by Meyer.

In the summer, the family and its army of domestic staff decamp
to the seaside at Wei-hai-wei, a British enclave on the northern coast of Shandong.
Sometimes, when Vilhelm set out on one of his many business trips or family gatherings,
his wife, children, nannies and governesses would follow in his wake. These could
be very long journeys that took the entire party across the Pacific, the United
States and Europe, giving them the chance to form pleasant relationships with
people they met on the way.

The lifestyle described in this chronicle is much the same
as that evoked in many other accounts given by former residents of the Shanghai
concessions, except maybe for the ostentation that the Meyers exhibit and their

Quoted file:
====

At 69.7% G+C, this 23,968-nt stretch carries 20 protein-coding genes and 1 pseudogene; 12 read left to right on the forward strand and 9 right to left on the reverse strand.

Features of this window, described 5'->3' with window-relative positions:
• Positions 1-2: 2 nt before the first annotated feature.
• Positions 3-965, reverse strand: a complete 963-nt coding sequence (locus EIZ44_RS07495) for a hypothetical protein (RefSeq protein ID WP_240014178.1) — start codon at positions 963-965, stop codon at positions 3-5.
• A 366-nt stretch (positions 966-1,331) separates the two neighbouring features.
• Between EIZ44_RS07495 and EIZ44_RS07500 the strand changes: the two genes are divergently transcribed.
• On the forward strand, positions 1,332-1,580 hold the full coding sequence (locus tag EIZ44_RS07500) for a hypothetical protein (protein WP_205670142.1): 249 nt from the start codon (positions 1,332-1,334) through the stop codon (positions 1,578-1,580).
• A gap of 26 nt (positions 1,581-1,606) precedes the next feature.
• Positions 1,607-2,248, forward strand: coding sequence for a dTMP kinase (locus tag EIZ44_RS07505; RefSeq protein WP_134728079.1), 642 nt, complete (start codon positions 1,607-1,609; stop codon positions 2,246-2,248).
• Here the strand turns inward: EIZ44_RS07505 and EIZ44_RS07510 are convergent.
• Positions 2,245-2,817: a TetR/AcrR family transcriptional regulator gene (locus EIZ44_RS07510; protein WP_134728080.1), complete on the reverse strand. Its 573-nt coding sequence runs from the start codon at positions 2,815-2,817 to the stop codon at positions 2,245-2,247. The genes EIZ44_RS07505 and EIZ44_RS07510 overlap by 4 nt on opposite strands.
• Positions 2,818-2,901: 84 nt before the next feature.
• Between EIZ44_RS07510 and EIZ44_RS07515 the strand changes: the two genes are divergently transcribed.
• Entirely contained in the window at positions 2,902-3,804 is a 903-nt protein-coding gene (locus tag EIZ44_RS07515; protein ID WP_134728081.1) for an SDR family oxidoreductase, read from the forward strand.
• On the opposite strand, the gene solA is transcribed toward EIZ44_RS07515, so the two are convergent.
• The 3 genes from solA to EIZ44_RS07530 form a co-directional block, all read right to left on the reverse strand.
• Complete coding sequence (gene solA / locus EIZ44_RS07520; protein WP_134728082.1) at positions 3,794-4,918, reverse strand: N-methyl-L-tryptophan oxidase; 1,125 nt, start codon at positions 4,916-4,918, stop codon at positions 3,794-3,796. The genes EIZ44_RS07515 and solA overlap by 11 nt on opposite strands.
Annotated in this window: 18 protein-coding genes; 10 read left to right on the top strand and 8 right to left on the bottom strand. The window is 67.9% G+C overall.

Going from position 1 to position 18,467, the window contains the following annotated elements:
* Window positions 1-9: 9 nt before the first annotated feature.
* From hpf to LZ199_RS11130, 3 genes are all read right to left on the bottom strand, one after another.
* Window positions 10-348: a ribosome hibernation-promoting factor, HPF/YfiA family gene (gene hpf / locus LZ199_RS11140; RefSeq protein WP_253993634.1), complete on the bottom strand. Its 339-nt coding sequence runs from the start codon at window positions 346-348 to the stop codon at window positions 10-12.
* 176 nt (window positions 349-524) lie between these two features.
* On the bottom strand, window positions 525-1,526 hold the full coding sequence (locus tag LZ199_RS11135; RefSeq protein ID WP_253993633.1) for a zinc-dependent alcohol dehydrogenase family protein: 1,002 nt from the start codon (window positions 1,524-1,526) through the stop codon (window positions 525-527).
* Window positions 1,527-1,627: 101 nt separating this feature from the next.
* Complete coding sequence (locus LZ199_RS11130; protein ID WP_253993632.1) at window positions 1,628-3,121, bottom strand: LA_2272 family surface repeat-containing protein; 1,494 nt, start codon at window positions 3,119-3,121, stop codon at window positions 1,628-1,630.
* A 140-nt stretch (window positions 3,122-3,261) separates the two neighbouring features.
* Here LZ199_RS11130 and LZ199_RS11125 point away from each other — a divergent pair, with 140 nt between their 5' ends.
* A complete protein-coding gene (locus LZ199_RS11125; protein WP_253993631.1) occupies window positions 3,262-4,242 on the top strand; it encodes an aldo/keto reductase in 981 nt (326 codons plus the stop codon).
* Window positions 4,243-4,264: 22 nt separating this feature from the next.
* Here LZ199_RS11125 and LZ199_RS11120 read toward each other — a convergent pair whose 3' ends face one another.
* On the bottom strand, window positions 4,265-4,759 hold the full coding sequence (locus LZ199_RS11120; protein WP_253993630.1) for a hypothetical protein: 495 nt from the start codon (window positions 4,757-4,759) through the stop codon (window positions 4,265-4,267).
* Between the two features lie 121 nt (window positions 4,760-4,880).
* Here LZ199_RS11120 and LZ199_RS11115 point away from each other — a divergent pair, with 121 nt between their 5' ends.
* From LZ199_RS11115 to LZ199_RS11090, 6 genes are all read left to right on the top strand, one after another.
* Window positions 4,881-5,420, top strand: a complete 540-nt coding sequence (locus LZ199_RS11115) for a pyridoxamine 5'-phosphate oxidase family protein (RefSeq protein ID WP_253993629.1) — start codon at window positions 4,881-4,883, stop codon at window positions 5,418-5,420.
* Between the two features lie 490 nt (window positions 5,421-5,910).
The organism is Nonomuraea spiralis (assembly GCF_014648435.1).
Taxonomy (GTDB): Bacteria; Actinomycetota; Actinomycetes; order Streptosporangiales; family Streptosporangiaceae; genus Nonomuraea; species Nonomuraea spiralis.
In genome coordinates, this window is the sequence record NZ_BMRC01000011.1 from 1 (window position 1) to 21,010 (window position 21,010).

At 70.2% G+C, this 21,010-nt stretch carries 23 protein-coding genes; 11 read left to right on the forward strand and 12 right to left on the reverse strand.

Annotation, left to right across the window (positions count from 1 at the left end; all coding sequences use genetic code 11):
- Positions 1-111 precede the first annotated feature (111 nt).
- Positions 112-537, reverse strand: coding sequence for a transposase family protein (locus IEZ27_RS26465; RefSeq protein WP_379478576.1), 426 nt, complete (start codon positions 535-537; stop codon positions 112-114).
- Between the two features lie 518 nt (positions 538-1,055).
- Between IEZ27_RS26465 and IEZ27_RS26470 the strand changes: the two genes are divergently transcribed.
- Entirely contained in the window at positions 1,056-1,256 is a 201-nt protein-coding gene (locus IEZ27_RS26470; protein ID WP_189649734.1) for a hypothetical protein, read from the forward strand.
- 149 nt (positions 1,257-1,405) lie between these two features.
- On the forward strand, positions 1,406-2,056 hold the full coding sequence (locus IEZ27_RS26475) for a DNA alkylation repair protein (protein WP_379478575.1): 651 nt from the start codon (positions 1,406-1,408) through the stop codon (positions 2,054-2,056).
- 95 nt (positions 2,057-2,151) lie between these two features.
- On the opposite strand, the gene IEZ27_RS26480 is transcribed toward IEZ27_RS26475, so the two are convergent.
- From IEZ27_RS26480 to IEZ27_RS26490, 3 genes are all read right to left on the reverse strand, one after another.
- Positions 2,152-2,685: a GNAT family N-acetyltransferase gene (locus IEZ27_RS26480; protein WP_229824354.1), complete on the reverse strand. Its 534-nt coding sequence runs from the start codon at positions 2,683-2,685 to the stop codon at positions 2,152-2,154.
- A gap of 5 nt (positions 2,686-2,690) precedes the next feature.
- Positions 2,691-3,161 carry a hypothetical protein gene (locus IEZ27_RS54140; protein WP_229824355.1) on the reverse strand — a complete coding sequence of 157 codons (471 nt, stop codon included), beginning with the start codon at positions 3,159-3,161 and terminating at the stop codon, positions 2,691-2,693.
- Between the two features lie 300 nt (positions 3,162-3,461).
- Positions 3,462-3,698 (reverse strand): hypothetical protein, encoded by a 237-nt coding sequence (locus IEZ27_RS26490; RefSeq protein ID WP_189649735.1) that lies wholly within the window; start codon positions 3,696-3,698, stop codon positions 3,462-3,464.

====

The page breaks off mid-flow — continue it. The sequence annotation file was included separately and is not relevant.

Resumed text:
preference for musical rather than sporting activities. The upheavals in Chinese
political life and the dramas taking place in Shanghai in the period from 1920
to 1930 (revolutionary struggles, the police’s reign of terror and Japanese
aggression) are evoked by the author but they do not appear to have much impact
on the circles in which the Meyers move. As one of the governesses wrote to her
mother, “Do not worry if you hear about problems in China…these do not
affect us” (p. 160). And so, in this family saga, it comes to pass that the
visit of a nephew in the autumn of 1926 eclipses the revolutionary uprising of
Shanghai workers.

Even though his wife Kirsten seems to keep abreast of her
husband’s business dealings, the rest of the family content themselves with
their admiration and respect for the capacity for work shown by the big boss.